How to Have a Job & Endometriosis
Dealing with chronic pain is hard enough, but throw a full-time job into the mix and it's a surefire recipe for stress. Women who suffer from endometriosis report that the pain associated with the condition makes it harder to function at work (or even get there each day). So, how do women with endometriosis stay in (and deal with) the workforce? Below are tips from people who have been there.
Communication is key
Although it's illegal for an employer to fire someone due to a medical condition, many women with endometriosis are reluctant to disclose their condition out of fear that it will affect their job status (or their privacy). “I think it's very important that you feel out your workplace before you disclose anything,” says Meghan Cleary, an endometriosis patient, advocate and founder of Bad Periods. “You don't want to be discriminated against or set up a situation where they might start making a case to terminate you.”
To combat this, Cleary suggests “over-communicating” to your employer, but not about your illness. “I did a status update every week and told my boss everything I was able to accomplish. Just because I have a chronic illness or need accommodations doesn't mean my output is any less than my colleagues'.”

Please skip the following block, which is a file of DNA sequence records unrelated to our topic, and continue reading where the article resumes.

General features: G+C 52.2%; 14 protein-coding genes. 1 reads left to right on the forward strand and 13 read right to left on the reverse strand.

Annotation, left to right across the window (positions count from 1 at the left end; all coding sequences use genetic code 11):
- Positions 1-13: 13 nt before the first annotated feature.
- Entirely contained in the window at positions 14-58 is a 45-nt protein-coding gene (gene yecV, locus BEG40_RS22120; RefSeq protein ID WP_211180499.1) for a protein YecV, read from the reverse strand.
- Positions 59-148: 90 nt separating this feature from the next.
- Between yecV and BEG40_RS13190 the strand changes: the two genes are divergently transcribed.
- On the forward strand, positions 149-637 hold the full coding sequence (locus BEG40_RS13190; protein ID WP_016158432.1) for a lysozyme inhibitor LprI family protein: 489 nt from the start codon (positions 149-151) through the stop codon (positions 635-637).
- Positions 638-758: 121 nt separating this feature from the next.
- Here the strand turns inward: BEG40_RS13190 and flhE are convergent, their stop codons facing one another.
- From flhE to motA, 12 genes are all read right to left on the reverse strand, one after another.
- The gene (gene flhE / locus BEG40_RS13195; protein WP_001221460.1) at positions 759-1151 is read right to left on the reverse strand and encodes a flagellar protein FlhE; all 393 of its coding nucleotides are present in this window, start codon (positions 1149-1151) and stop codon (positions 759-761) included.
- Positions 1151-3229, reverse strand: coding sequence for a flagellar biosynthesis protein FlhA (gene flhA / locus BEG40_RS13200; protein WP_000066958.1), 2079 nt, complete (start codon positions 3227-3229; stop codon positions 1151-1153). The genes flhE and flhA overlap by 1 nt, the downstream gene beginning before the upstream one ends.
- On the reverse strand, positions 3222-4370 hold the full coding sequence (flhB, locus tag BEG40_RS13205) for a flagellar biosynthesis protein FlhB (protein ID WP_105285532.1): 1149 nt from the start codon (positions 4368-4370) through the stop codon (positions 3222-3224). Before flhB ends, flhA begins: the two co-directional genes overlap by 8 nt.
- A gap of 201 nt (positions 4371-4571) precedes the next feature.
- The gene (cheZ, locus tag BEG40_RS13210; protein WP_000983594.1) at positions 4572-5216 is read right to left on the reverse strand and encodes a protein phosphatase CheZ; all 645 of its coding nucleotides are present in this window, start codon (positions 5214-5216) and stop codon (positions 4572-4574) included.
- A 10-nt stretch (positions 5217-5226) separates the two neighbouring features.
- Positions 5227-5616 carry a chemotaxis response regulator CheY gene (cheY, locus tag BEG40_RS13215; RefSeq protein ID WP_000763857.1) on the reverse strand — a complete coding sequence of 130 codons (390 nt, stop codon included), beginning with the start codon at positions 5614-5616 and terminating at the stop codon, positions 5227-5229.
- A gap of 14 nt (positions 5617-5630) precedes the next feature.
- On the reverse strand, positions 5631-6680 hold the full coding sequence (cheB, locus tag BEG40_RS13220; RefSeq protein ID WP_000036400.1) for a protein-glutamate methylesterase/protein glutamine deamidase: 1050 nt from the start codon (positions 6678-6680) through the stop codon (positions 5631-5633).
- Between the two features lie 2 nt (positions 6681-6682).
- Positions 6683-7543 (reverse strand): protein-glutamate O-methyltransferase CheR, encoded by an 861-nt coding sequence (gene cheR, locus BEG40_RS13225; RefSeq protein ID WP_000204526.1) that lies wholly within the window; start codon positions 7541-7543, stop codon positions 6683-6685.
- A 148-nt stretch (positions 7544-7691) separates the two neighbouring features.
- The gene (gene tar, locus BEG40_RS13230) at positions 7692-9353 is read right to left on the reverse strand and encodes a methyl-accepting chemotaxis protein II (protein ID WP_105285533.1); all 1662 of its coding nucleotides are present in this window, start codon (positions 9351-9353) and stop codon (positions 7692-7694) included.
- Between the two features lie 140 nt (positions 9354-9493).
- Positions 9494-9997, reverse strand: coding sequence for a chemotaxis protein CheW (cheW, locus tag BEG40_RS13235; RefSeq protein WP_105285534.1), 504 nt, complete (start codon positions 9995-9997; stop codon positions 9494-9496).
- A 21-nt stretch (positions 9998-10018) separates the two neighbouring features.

Talk to HR
Juggling a chronic illness and full-time employment can be a whole other job. But chances are that your HR department can connect you with outside programs or in-office policies to help you cope. Make an appointment with HR to see whether your office has a shared sick-leave program (where other employees can “donate” sick days to those in need), paid sick leave or short-term disability. These programs may look different depending on your state.
Work from home when possible
Even if you're working a typical 9-to-5, your employer may be able to tweak your schedule to better accommodate you and your condition. Some employees with chronic conditions ask to work from home (even one or two days per week) or schedule their working hours around doctor appointments. “I told my boss I was having chronic back pain,” said Jackie McGuire, who at one point worked 80-hour weeks as a stockbroker. “I occasionally would have to leave work early because of it. My boss was an amazing manager and always supported me.”
Confide in trusted coworkers
If there's someone at work you can trust, it may be beneficial to keep that person in the loop about medical issues in the event of an illness or emergency. “I had a 'workplace buddy' and she really helped me,” says Cleary. “Depending on what your disease is, it's probably a smart idea to have someone at work you can trust to drive you to the hospital or call someone if something happens.”
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